Onto much more important matters, and - as the GMCA portfolio lead for young people and social cohesion - I was delighted to help launch the new Greater Manchester Youth Combined Authority last week. This will give young people across the region a real say in matters which affect them, and help to draw up policies that will improve their lives, such as on transport and apprenticeships. The forum will also drive forward recommendations made by the Bury Life Chances Commission, which I set up, to better ally the needs of education, skills and business. We're not hanging around - on Tuesday 24 October, the Elizabethan Suite in Bury Town Hall will host a GMCA conference on this, in partnership with Youth Focus North West, and we're expecting more than 100 young people to take part. This is big, positive news - and you can read more about it here: My News Desk - Young people have their say for the future
I was delighted that Bury Council agreed to call on the Government to help women born in the 1950s who have been badly hit by recent changes to their pensions. I hope ministers listen, and introduce proper transitional arrangements to ease the financial worries faced by literally millions of our citizens.
Can I draw your attention to a couple of important health campaigns: firstly, the national smoking cessation initiative Stoptober is now under way. Without sermonising, stopping smoking is the biggest single thing people can do to improve their health and wellbeing; but we all know it's not as easy as that. That's why, at Bury Lifestyle Service, we offer a tailored service to those determined to quit, with personal support and nicotine replacement products. You can contact them here: The Bury Directory - Bury Lifestyle Service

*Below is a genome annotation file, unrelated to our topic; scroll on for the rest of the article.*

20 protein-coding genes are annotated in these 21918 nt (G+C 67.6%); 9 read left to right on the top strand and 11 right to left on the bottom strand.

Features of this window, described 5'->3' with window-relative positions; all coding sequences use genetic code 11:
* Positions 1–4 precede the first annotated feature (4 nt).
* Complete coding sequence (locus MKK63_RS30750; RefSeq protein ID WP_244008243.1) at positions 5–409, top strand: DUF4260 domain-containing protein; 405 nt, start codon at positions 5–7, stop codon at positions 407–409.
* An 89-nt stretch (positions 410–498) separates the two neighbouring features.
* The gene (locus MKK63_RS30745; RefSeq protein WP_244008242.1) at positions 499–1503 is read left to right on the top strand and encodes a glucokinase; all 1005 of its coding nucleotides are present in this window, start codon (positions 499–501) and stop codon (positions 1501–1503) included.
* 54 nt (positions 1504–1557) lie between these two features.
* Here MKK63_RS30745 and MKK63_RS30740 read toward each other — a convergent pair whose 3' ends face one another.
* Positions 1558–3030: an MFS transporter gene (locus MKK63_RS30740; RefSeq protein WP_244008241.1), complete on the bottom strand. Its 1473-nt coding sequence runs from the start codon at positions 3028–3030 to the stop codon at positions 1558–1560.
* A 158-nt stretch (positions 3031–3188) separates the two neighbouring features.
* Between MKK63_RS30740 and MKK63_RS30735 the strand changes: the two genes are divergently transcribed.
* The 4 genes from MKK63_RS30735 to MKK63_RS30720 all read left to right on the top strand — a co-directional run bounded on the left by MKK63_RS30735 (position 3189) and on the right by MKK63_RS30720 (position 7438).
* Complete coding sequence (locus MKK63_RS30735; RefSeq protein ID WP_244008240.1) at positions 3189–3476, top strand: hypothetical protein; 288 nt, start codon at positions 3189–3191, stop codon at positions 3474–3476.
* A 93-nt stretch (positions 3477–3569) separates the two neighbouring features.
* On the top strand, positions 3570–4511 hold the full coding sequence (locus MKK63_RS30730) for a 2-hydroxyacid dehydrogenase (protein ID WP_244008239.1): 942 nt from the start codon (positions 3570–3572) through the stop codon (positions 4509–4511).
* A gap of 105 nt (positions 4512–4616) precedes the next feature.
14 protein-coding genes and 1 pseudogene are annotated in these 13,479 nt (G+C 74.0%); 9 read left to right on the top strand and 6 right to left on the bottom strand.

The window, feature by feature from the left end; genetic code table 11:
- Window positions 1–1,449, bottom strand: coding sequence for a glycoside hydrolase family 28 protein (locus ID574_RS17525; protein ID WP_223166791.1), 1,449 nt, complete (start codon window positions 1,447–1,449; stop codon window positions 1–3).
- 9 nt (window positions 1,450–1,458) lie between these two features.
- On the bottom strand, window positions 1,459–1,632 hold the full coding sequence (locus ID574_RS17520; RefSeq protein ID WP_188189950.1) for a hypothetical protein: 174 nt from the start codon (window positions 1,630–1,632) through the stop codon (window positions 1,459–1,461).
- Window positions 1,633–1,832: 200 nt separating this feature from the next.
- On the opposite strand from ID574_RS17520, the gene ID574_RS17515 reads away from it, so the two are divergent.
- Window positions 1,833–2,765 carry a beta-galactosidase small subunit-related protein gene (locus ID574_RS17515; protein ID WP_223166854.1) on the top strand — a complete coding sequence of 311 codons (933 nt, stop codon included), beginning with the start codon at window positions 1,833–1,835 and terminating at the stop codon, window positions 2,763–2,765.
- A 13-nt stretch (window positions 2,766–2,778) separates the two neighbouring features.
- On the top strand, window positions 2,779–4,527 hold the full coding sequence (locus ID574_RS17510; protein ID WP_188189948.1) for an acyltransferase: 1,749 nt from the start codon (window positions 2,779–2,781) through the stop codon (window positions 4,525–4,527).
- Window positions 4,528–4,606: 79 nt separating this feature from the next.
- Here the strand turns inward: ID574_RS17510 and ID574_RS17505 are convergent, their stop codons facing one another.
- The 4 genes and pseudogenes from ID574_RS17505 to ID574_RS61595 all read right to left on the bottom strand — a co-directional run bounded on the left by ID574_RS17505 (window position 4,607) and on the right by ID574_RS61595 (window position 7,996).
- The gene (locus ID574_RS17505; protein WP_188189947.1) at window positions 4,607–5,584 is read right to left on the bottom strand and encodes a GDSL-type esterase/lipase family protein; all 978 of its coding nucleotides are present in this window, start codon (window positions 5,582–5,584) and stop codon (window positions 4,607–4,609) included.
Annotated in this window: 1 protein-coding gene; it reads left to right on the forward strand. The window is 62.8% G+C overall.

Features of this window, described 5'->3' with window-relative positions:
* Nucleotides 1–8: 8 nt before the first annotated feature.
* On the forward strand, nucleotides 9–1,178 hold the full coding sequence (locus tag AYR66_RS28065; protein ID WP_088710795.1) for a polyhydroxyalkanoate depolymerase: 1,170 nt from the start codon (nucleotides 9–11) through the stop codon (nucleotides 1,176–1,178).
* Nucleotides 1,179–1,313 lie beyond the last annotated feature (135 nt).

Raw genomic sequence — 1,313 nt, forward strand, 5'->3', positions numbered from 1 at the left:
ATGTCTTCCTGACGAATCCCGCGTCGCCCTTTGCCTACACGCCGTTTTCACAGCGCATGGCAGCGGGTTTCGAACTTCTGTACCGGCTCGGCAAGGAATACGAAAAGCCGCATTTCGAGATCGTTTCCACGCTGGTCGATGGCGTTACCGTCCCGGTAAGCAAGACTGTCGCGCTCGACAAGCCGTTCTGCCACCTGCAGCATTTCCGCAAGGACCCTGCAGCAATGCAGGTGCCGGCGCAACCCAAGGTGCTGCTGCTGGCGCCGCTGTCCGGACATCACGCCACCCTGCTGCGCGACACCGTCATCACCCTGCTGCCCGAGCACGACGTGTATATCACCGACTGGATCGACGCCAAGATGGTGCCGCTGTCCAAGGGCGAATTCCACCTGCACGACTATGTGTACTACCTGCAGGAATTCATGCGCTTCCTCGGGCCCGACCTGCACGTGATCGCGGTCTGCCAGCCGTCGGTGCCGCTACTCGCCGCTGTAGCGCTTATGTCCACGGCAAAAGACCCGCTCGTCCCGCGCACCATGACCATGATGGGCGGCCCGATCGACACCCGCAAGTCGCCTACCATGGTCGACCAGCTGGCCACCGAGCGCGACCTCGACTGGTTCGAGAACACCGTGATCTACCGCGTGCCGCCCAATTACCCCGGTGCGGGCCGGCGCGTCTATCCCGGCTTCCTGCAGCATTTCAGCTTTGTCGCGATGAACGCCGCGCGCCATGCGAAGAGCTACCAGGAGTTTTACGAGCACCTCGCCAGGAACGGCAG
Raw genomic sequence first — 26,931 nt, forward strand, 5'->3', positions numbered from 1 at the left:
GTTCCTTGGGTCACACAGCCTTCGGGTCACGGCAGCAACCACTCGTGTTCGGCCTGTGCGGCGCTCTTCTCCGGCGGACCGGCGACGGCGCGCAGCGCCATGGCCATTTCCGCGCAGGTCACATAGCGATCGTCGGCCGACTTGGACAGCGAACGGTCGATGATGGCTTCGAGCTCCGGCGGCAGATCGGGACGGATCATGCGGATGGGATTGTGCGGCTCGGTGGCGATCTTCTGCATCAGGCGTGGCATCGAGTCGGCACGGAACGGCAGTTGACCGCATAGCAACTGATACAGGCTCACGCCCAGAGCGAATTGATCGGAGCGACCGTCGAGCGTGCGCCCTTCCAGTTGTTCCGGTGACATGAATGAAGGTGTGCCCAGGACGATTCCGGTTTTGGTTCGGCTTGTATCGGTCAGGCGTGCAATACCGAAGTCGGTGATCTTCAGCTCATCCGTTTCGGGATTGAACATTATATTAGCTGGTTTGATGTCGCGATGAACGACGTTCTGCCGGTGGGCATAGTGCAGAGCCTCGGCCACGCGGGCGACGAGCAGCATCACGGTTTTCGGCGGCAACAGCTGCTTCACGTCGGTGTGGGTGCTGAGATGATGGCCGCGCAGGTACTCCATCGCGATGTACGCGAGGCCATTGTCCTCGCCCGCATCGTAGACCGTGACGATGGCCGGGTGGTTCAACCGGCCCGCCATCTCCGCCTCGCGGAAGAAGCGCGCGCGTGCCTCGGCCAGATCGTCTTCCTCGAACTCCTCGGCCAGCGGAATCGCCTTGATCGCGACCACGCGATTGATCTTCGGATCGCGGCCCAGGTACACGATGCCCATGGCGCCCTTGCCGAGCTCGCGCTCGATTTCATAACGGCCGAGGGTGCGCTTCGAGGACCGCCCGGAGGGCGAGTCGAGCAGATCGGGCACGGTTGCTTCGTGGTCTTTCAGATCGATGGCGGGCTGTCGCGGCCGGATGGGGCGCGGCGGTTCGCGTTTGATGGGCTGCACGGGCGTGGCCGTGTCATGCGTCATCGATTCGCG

Secondly, Mental Health Awareness Week starts on 8 October. There's a lot of work still to be done on creating parity of physical and mental health, and there is a variety of events taking place in Bury to showcase the support and advice that is available.
Staying with the health (and enjoyment) agenda, well done to everyone who took part in the recent Asda 10k Run for All in Bury. This is now an important date in the Bury calendar, and next year's race is already in the diary. Yours truly ran the race again, and while (ahem) I didn't exactly trouble the scorers with my time, it was a pleasure to be part of it all. I'm pictured with interim council chief executive Pat Jones-Greenhalgh.
Recycling Week has just finished, and I encourage everyone to keep doing their bit to protect our environment by using their green, brown and blue bins. We all live here, after all. There's lots of advice on our website about how and what to recycle: About your bins
Finally, the health of the economy is also vital to our borough. It was a pleasure to welcome GM Mayor Andy Burnham to our latest Bury Means Business conference, which brought together local companies and educationalists to examine how we can match up-to-date skills and training to the changing needs of employers. That's a crucial priority for me, and will remain so, no matter how powerful The Guardian thinks I am.
In the meantime, Andy has launched a consultation about congestion: which affects both our health and our economy, not to mention driving us nuts. Why not give him your views? Transport for Greater Manchester - Let's talk - our plan to tackle congestion in Greater Manchester.